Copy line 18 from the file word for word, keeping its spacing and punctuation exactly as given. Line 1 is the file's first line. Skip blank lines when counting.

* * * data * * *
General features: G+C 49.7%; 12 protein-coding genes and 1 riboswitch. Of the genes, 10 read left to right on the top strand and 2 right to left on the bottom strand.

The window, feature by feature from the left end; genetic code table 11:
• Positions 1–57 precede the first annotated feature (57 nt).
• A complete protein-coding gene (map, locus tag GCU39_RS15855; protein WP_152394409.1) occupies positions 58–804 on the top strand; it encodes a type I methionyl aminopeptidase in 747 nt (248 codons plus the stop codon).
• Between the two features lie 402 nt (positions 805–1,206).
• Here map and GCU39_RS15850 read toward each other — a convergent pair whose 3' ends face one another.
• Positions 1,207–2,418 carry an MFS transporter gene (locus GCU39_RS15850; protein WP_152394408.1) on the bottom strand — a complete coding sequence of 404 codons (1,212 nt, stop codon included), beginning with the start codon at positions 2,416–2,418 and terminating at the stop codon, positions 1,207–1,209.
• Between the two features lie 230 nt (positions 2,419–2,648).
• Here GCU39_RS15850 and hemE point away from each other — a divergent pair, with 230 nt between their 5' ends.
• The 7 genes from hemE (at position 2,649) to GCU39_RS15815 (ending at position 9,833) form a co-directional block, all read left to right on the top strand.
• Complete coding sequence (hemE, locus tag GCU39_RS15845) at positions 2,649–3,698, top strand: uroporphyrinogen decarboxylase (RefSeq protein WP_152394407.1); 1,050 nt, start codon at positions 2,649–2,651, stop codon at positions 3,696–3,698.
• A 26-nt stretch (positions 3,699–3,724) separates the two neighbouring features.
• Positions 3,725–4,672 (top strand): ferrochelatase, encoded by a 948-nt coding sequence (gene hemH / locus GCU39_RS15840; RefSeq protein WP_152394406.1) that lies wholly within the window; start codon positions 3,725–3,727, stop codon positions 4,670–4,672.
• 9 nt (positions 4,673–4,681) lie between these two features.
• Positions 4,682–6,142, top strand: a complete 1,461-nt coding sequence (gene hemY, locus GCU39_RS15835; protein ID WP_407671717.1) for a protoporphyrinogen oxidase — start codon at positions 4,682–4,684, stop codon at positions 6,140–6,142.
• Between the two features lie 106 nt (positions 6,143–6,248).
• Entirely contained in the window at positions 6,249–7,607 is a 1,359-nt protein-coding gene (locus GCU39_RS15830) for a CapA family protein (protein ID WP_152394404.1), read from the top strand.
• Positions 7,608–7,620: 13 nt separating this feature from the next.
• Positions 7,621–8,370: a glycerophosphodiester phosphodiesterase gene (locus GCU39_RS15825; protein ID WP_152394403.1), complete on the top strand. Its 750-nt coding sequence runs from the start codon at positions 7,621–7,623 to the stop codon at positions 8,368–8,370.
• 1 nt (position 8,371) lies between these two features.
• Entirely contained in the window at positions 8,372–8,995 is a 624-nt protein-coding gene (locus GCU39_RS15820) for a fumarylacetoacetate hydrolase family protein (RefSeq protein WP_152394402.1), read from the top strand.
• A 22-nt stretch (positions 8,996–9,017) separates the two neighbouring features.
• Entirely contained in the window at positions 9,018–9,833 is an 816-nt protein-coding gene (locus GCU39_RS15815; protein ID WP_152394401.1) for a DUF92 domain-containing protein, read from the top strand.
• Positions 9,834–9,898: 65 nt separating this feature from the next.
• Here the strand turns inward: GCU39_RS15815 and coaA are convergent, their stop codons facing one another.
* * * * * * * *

• Positions 7,608–7,620: 13 nt separating this feature from the next.